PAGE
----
“In water-based paints, which make up 90% of U.S. sales, our injection molded all-PP paint can will exceed all other alternatives in cost-performance,” declares Brian McDaniels, KW’s national marketing director. Called Snap Lock, the two-part gallon can uses an injection molded black PP body similar to that of hybrid cans and a separate injection molded PP ring and lid. The shape of the can intentionally parallels that of the steel version so that it can fit easily into existing filling lines and in-store shaker equipment. Injection molded, snap-in PP pour spouts and handles are also in development.
The company is adding a $20-million facility to mold the new cans. It will contain mostly all-electric, six-cavity Milacron injection molding machines. The new plant will be adjacent to KW’s recycling facility, where the firm reclaims PP car-battery cases for its hybrid-can bodies. KW hopes to give customers a marketing advantage by using 100% recycled PP in the new cans and by setting up a collection system for the all-PP cans.
McDaniels says KW made a deliberate decision to design a separate PP ring rather than incorporate it in a uni-body can. “Simple is better in this critical part,” he says, arguing that assembly costs are far outweighed by superior closure precision and performance. McDaniels says the PP snap-in closure is resistant to damage despite repeated openings and closings. Further, injection molding precision makes KW’s ring and lid more airtight, leak-proof, and emission-resistant than those of any competitive container, McDaniels claims.
Hot-Fill Packaging: OPP and ‘Panel-Less’ PET Bottles Grab the Spotlight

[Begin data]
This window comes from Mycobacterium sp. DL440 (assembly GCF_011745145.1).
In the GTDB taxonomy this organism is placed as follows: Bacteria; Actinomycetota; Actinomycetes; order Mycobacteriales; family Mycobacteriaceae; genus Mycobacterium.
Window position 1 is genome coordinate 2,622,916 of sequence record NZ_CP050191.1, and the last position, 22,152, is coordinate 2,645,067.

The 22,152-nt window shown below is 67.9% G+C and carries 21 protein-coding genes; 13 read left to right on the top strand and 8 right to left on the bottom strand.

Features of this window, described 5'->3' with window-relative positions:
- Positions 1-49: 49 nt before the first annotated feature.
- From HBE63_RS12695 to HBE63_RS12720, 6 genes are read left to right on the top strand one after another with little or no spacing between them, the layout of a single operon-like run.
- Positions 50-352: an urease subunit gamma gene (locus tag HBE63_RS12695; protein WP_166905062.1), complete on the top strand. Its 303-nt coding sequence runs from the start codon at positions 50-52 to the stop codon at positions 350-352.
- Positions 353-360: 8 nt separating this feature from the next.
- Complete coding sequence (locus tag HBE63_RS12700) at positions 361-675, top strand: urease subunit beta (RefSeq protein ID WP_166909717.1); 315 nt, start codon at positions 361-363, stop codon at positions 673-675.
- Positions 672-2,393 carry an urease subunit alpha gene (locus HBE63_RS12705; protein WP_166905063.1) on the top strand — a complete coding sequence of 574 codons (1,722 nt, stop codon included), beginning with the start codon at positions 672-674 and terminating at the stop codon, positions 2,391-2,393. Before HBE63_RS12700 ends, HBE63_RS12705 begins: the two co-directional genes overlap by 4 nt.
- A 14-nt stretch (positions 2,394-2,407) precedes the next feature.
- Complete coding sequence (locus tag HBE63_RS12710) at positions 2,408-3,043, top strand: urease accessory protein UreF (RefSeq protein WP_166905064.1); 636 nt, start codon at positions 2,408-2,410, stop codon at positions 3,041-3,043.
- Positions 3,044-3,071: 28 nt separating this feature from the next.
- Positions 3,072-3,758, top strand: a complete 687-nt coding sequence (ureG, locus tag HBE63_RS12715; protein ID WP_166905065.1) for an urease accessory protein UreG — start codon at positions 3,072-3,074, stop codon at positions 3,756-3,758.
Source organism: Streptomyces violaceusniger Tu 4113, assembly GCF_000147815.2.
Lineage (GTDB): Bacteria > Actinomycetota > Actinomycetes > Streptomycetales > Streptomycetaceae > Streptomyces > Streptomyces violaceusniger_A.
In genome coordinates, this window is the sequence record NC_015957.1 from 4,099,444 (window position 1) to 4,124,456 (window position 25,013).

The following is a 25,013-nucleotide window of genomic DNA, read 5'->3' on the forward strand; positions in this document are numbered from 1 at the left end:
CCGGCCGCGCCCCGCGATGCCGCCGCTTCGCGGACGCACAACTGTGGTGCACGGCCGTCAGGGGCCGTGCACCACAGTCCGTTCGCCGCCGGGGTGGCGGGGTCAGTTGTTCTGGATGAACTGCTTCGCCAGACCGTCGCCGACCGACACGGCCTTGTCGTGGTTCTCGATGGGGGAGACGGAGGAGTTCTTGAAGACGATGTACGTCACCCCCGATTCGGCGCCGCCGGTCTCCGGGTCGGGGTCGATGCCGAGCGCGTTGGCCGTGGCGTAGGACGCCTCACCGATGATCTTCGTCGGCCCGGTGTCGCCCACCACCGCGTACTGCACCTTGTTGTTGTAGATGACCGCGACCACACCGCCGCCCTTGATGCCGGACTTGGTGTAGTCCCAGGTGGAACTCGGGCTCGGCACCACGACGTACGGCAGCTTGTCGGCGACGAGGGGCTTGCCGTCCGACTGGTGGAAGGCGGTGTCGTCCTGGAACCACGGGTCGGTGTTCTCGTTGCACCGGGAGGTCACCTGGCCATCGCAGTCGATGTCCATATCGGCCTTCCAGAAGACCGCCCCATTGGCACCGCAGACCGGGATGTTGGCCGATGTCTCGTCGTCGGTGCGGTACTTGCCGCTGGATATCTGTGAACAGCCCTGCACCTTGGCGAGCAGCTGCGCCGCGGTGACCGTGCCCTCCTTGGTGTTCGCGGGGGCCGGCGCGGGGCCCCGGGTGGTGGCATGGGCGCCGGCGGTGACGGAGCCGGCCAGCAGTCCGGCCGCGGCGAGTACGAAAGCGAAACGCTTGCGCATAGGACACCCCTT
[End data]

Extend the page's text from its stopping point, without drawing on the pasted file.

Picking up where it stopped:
Improved clarity and cost competitiveness, added to its inherent heat resistance, are reviving OPP’s prospects in hot-fill barrier containers. But hot-fill PET containers are raising the bar with higher productivity and ‘panel-less’ bottle designs.
How to Spec’ Screws & Barrels For Running Corrosive Materials
Here’s a guide to specifying screws and barrels that will last under conditions that will chew up standard equipment.
PET Container Stress Cracking: Myth Versus Science
Since the introduction of the first 2-liter, one-piece PET bottle by Continental Can Co. in Fall River, Mass., in 1978, the PET container’s nemesis has been stress cracking.
Dead Plants + Spray Paint = Cool Winter Garden Idea!
Have you ever spray-painted your plants? How about various and assorted fruits and vegetables? Here are some tips and tricks to help you add whimsy and flair to your winter garden. Tell your neighbors to calm down, it’s art.
Start with dry plants and objects. Spray painting in the rain is a mess, and the paint won’t stick very well, so wait for a nice day. If your plants are in pots, stick them in the garage or another warm dry place for a few days.
Think like an artist! Consider the lines, textures, and forms of the objects you’re going to paint. Are they spiky or round? How do they look next to other objects? How will you group them together? How will they look next to the trees and shrubs in your yard that are still green and alive?
Integrate the funky stuff in with your existing landscape
Go for the gold, or the silver! Dead plants are actually beautiful in a sculptural sense, and painting them with metallic paint lets your eye see the shapes out of their normal context. I did accent some of mine with purple, though, and gave them a dusting of glitter, just for fun!